Vail Pet Talk column: Don’t watch growths on your pet grow |

Vail Pet Talk column: Don’t watch growths on your pet grow

Stephen Sheldon, DVM
Pet Talk
The first thing you should do with any lump or bump you see on your pet is to get it checked out by your veterinarian.
Special to the Daily | iStockphoto

Size matters when it comes to soft-tissue tumors on your dog or cat. For that reason, the common advice by many professionals to “just watch it” regarding soft-tissue tumors needs to have a caveat: Don’t watch it grow or simply remove it ASAP.

We have been seeing an inexplicable increase in the number of soft-tissue tumors called soft-tissue sarcomas in the past 12 months. Soft-tissue sarcomas comprise about 15 percent of all subcutaneous (i.e. under the skin) tumors seen in pets, and interestingly, this is about five times as many as are seen in humans. Usually we see close parallels, but these sarcomas offer a unique example where our clinical experiences and research can help humans.

Soft-tissue sarcomas arise from connective tissue; examples are fibrous tissue, nerve sheathes or covering, fascia (the thin membrane wrapping muscle), fat, muscle, lymph tissue, spleen and tiny blood vessels. They are a very unpredictable group of tumors and tend to reoccur locally but can also metastasize or spread to other organs. A lot of this depends on the initial organ and pathologic grade of the tumor. We will get to this in a minute.


The first thing you should do with any lump or bump is get it checked out by your veterinarian. Veterinary medicine moves at a much quicker pace than human medicine. In the office, your skilled veterinarian will likely do an aspiration biopsy, which means inserting a small needle and sucking up some cells and then injecting them onto a slide.

Then it is off to one of your veterinarian’s favorite places — no, not the brewpub, but rather his or her microscope. We will take a peak to see if the cells are cancerous or not.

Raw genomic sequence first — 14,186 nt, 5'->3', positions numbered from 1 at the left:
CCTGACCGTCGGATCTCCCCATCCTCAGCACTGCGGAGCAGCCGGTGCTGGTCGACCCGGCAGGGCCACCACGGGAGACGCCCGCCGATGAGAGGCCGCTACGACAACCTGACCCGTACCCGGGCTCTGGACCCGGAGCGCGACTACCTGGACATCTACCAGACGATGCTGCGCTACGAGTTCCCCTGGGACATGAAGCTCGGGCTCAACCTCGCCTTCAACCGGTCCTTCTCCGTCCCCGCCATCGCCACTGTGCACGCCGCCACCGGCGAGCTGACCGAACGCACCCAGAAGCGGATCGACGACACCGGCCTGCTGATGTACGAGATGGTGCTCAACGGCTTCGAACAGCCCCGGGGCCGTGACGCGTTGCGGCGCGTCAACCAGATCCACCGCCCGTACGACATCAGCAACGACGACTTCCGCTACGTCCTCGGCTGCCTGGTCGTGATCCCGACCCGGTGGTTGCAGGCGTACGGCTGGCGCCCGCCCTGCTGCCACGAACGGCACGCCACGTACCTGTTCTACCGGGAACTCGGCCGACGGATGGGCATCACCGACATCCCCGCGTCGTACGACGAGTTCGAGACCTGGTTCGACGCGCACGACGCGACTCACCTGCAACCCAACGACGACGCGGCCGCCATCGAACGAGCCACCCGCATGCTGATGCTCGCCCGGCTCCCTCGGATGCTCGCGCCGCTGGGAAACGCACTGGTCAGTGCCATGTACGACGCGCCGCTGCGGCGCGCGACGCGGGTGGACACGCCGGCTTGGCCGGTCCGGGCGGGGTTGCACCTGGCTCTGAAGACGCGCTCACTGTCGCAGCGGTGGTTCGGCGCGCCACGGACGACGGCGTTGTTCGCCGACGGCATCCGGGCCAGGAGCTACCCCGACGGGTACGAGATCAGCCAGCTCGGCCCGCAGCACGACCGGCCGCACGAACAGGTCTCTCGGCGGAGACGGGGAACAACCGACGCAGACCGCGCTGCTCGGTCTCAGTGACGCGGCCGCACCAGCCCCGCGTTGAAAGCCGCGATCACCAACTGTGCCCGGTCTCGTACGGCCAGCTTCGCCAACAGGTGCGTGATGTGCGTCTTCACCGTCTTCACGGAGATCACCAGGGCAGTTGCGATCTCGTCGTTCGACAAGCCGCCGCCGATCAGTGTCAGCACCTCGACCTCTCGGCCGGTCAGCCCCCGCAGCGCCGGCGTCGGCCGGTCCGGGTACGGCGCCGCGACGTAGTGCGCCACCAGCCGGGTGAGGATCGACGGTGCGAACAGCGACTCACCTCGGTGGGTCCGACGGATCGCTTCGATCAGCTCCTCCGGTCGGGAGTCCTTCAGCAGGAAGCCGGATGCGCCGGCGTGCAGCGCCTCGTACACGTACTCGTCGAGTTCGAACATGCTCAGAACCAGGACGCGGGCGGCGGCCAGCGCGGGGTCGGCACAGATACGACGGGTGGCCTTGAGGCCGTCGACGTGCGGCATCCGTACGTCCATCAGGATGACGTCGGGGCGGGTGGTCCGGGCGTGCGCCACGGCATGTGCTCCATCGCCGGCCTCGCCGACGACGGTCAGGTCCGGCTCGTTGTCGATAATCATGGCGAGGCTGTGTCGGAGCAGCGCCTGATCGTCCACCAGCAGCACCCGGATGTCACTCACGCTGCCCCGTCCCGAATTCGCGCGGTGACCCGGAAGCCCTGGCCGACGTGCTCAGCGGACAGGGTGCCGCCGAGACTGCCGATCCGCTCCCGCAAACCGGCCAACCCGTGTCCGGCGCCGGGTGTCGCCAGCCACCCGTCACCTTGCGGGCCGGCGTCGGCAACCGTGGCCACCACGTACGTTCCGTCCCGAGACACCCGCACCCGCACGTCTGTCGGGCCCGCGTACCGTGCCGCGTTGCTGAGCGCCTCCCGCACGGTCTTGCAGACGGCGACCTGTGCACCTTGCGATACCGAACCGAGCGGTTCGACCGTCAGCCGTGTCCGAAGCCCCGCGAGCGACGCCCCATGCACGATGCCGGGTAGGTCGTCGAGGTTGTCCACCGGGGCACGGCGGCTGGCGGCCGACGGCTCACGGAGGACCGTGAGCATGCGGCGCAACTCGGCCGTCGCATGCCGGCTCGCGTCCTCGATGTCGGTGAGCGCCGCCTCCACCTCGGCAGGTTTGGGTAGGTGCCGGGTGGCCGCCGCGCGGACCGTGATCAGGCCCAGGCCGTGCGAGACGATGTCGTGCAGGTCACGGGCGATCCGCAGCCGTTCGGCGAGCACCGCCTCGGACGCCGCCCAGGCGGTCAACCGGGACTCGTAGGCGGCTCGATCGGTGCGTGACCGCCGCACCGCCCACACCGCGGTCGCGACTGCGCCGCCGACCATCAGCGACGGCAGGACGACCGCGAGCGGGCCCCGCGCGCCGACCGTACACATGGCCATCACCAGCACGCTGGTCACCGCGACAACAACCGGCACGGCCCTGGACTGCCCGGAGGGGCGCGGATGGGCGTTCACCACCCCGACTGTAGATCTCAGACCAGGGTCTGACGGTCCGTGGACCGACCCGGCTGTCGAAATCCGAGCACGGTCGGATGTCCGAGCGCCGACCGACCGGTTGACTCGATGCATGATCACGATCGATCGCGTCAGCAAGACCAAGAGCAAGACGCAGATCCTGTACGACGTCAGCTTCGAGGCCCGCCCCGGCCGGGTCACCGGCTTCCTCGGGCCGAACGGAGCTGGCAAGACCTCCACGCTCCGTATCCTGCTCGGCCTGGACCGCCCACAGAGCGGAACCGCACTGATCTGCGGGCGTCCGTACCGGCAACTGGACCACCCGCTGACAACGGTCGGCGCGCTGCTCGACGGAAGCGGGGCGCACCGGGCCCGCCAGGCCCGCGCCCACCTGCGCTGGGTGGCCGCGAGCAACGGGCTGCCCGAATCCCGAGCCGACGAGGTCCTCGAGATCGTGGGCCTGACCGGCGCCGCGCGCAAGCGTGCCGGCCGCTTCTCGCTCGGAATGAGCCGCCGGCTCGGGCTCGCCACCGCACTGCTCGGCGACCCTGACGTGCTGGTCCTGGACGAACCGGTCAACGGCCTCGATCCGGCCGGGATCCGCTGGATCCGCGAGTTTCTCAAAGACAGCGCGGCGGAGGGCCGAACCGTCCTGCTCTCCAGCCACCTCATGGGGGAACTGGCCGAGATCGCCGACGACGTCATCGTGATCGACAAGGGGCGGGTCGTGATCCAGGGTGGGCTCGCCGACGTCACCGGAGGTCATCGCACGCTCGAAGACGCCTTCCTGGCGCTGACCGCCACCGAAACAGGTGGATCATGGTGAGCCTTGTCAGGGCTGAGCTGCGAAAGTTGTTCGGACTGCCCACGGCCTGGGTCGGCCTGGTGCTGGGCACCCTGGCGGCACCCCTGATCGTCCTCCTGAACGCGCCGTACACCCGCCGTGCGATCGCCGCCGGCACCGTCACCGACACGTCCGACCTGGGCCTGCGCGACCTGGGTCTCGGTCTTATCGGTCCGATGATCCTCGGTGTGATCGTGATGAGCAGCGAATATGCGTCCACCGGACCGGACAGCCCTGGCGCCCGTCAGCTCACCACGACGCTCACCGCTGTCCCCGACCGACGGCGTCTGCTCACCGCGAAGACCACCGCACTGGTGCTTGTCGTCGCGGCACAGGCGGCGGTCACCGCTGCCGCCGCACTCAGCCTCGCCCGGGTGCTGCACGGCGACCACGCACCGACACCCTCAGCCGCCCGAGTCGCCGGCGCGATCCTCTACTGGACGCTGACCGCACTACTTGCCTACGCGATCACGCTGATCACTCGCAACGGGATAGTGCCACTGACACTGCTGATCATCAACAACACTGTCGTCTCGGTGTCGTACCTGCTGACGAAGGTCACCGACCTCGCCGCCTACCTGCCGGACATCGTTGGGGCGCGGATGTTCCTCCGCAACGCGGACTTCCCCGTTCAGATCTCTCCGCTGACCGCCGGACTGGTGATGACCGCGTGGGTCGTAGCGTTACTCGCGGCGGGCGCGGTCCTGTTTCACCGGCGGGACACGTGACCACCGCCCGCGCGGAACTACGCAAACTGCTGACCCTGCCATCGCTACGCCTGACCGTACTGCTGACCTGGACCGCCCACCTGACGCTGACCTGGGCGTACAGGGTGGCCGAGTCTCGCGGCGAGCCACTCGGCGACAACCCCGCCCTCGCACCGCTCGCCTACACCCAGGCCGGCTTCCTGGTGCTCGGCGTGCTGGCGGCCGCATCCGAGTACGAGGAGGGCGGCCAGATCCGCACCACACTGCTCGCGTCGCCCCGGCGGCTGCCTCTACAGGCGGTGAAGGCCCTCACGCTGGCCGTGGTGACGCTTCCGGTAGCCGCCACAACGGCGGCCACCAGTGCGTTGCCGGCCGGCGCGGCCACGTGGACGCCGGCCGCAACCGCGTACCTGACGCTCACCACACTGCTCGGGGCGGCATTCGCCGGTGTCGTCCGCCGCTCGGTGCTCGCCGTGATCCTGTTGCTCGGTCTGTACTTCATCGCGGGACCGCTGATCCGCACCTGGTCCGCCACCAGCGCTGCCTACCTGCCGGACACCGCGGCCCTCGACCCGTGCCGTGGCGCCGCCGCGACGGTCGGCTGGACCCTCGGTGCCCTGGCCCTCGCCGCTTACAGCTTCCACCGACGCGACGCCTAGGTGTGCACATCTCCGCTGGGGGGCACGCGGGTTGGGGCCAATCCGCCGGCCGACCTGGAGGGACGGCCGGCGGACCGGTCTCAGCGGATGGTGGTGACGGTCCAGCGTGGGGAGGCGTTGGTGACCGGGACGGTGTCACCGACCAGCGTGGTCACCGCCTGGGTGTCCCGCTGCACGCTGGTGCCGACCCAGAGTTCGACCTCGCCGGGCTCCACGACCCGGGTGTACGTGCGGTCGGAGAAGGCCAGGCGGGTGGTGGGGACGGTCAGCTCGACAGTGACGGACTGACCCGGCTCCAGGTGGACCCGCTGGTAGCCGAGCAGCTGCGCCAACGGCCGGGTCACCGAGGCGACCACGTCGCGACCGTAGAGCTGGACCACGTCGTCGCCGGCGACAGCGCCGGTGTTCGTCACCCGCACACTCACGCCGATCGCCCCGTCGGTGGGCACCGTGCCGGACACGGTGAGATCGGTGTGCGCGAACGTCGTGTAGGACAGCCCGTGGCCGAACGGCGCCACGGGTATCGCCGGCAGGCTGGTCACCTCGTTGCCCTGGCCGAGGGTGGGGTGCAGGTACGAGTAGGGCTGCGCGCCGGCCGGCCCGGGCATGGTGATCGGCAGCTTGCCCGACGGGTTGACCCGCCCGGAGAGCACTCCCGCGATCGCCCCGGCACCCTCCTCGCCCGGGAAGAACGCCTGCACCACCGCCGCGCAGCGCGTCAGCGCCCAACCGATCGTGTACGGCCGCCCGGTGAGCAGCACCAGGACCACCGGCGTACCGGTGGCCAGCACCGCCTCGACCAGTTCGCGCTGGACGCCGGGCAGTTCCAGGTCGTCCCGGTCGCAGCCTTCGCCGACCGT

The “Johns Hopkins” approach may be to send the slides off to a board-certified pathologist, but most of us in the field are much more pragmatic and, in an effort to save our clients time and money, are confident enough knowing if a growth needs to come off or not.


Once removed, we will then send the entire tumor (unless it is too large to be sent in whole) to a pathologist to be evaluated. This is a very important step. My favorite oncologist says about the pathology report, “If it is worth taking off, it is worth sending off.” A pathology report is money well spent.

The pathologist, aka the smartest doctor in the room, will let us know not only what type of tumor, but also will tell us things like if we successfully removed the entire tumor (i.e. have clean margins). They will also tell us very important information about whether it is malignant (cancerous) or benign (noncancerous), as well as just how malignant the tumor is. This is called grading and the grades for soft-tissue sarcomas are usually low or 1, medium or 2 and high or 3. High grades here are not a good thing. We will also get much more technical info about the tumor that is beyond the scope of this article but equally important.

The information from the pathologist will let us know how to proceed and whether or not we need to “stage” the cancer. Staging involves determining how far or if the cancer has spread. In a typical office, this entails taking abdominal and chest radiographs, biopsies of nearby enlarged lymph nodes and often ultrasound.


Once we gather all of the information, we can together develop a game plan. Often with soft-tissue sarcomas, this leads to a discussion about chemotherapy, radiation therapy or both. We also will talk about nutritional and supplement changes. Think low-carb diet, fish oils, antioxidants, green tea and mushroom extracts.

So, back to this size thing. It seems that 3 centimeters, or about 1.25 inches, seems to be a critical size. Tumors smaller than this cutoff size carry a much better prognosis. This is likely due to the fact that a smaller tumor is more likely to be completely removed and also a smaller tumor has probably had less time to metastasize. Some soft-tissue sarcomas can be very difficult to fully remove, even if they have a capsule around them (think grape skin). This is because they often have microscopic finger projections outside what we can see. It only takes one cancer cell remaining for this to reoccur.

Here is the good news/bad news with soft-tissue sarcomas. Low-grade ones do very well and the five-year survival rate is excellent. High-grade 3 tumors do not do well and often metastasize. The numbers are stunning; often within six months we lose the battle. It is still hard for me, after all these years of practice, to tell someone that a 1½-inch seemingly harmless bump under the skin may kill a pet in six months. So get these things checked out early. OK?

Stephen Sheldon, DVM, a member of The Veterinary Cancer Society, practices at Gypsum Animal Hospital. He can be reached at 970-524-3647 and or through the website

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